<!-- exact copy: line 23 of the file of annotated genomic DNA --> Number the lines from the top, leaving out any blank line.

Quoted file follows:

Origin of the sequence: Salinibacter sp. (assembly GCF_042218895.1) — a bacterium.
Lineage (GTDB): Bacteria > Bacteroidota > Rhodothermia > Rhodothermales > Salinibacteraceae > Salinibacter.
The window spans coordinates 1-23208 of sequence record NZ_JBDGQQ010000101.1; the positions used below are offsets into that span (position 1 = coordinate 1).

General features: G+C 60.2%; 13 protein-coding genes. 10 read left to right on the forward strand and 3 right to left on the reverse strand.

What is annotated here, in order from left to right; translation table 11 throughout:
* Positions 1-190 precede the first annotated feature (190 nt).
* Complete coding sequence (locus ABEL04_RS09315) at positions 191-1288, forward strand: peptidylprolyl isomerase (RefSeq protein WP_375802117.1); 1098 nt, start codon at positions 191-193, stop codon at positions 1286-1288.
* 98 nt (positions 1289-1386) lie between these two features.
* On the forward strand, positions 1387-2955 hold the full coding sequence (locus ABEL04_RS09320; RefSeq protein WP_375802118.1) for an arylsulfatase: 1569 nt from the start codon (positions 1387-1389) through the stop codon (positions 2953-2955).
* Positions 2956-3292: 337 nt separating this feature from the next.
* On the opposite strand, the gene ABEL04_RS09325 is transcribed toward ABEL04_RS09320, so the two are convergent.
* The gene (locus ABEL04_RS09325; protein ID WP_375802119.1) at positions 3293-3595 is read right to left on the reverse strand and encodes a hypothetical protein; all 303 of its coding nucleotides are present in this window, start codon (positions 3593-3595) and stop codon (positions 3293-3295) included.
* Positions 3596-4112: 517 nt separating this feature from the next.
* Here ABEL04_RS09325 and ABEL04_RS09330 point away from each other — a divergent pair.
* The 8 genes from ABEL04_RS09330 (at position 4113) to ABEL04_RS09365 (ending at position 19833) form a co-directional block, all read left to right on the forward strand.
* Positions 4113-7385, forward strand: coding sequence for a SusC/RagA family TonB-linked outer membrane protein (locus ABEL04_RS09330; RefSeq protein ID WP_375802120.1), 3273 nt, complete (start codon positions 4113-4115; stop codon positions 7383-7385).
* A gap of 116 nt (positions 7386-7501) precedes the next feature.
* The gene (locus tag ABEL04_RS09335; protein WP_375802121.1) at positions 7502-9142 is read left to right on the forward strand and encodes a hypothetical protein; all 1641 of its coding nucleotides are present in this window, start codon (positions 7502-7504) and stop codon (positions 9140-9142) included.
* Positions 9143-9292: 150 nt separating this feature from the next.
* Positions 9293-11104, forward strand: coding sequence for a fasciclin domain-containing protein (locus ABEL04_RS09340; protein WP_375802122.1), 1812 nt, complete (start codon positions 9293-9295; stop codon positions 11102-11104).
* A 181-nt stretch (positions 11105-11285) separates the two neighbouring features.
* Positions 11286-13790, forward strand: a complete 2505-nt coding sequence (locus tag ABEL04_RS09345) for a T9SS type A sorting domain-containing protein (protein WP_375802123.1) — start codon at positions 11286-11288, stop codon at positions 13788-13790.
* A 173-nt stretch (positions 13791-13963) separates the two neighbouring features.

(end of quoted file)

* A 173-nt stretch (positions 13791-13963) separates the two neighbouring features.